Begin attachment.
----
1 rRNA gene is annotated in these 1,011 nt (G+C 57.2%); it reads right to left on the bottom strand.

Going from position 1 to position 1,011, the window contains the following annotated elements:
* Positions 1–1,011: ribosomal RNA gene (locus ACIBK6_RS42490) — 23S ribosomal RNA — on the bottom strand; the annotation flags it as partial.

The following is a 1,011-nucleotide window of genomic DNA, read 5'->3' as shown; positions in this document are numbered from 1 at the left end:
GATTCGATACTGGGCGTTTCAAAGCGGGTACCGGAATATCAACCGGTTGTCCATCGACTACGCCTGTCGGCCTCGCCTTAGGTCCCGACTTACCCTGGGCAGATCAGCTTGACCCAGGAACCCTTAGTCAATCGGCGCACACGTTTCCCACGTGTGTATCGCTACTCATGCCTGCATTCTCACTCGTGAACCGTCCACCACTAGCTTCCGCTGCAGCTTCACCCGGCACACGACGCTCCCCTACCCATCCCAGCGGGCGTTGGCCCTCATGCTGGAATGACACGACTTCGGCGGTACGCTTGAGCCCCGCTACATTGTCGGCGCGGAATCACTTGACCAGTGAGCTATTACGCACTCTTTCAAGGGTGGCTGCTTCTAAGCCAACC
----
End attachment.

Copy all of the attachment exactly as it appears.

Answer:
1 rRNA gene is annotated in these 1,011 nt (G+C 57.2%); it reads right to left on the bottom strand.

Going from position 1 to position 1,011, the window contains the following annotated elements:
* Positions 1–1,011: ribosomal RNA gene (locus ACIBK6_RS42490) — 23S ribosomal RNA — on the bottom strand; the annotation flags it as partial.

The following is a 1,011-nucleotide window of genomic DNA, read 5'->3' as shown; positions in this document are numbered from 1 at the left end:
GATTCGATACTGGGCGTTTCAAAGCGGGTACCGGAATATCAACCGGTTGTCCATCGACTACGCCTGTCGGCCTCGCCTTAGGTCCCGACTTACCCTGGGCAGATCAGCTTGACCCAGGAACCCTTAGTCAATCGGCGCACACGTTTCCCACGTGTGTATCGCTACTCATGCCTGCATTCTCACTCGTGAACCGTCCACCACTAGCTTCCGCTGCAGCTTCACCCGGCACACGACGCTCCCCTACCCATCCCAGCGGGCGTTGGCCCTCATGCTGGAATGACACGACTTCGGCGGTACGCTTGAGCCCCGCTACATTGTCGGCGCGGAATCACTTGACCAGTGAGCTATTACGCACTCTTTCAAGGGTGGCTGCTTCTAAGCCAACC